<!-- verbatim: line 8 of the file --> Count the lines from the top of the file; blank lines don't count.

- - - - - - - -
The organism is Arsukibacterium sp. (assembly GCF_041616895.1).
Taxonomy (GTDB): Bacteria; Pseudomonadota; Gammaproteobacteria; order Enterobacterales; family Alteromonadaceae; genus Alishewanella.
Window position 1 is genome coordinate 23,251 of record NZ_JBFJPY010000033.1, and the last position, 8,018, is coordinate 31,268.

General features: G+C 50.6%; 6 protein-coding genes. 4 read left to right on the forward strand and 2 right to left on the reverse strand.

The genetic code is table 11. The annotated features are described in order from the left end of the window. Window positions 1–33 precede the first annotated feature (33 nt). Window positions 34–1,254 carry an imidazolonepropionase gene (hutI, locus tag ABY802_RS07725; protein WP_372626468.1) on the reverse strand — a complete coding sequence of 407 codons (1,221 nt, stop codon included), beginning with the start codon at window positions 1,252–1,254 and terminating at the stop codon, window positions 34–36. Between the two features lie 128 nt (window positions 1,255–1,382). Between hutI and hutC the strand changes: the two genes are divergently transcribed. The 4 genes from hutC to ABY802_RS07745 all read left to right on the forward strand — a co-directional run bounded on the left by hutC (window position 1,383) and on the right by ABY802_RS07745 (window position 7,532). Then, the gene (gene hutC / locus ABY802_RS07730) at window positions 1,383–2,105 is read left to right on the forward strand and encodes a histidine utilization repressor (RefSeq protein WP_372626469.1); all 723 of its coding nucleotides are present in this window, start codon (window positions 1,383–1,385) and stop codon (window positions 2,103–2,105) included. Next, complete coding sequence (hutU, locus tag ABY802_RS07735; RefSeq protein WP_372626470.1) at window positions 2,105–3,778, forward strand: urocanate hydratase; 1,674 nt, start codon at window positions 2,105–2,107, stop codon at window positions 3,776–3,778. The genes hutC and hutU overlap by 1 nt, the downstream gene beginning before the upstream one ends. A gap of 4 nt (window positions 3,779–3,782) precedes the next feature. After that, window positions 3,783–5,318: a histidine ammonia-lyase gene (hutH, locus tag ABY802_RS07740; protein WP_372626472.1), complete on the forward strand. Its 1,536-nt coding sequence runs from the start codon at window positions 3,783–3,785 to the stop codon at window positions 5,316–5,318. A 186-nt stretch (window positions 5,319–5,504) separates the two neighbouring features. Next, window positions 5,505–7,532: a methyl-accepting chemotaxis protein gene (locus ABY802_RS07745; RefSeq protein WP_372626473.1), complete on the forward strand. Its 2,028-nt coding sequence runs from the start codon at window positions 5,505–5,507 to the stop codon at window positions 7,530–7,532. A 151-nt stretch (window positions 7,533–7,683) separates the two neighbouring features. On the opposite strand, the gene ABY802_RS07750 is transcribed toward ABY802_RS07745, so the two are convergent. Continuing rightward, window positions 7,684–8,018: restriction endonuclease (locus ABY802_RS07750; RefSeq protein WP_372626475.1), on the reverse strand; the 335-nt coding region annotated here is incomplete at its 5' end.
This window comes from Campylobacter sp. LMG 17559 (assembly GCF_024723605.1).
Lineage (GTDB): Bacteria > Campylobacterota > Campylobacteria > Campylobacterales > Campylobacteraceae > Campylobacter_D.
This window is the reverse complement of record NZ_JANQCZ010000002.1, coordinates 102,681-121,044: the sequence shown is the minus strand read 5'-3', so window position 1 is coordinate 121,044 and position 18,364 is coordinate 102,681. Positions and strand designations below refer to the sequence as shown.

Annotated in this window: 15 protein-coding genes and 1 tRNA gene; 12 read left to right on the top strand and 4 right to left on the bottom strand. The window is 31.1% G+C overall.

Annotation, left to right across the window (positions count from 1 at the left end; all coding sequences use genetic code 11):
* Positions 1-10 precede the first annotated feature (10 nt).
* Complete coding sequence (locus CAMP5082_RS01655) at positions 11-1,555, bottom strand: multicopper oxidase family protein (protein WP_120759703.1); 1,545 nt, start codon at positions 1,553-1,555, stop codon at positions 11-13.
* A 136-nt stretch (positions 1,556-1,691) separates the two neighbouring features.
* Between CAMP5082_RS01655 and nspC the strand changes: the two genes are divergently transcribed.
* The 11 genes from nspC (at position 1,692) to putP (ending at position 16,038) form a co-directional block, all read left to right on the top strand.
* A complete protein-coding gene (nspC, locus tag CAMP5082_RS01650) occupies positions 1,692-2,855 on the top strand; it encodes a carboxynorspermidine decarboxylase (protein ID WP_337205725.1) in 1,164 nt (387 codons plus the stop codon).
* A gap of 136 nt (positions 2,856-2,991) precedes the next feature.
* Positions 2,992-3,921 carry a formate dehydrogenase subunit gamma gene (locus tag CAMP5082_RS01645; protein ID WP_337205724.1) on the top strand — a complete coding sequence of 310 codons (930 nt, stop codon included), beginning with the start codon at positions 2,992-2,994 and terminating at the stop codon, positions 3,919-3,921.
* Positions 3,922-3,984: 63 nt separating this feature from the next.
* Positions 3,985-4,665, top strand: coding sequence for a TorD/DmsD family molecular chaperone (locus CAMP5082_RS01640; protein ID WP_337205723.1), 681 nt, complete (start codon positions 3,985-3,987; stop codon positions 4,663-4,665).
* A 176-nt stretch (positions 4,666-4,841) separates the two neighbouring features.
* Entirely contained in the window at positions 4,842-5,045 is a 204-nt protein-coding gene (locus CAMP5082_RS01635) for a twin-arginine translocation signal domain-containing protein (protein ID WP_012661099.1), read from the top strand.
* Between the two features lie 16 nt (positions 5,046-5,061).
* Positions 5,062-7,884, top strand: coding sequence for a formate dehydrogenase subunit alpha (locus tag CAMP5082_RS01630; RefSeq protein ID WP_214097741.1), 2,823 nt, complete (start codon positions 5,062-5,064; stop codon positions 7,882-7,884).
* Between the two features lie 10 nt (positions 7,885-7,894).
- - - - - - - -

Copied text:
This window is the reverse complement of record NZ_JANQCZ010000002.1, coordinates 102,681-121,044: the sequence shown is the minus strand read 5'-3', so window position 1 is coordinate 121,044 and position 18,364 is coordinate 102,681. Positions and strand designations below refer to the sequence as shown.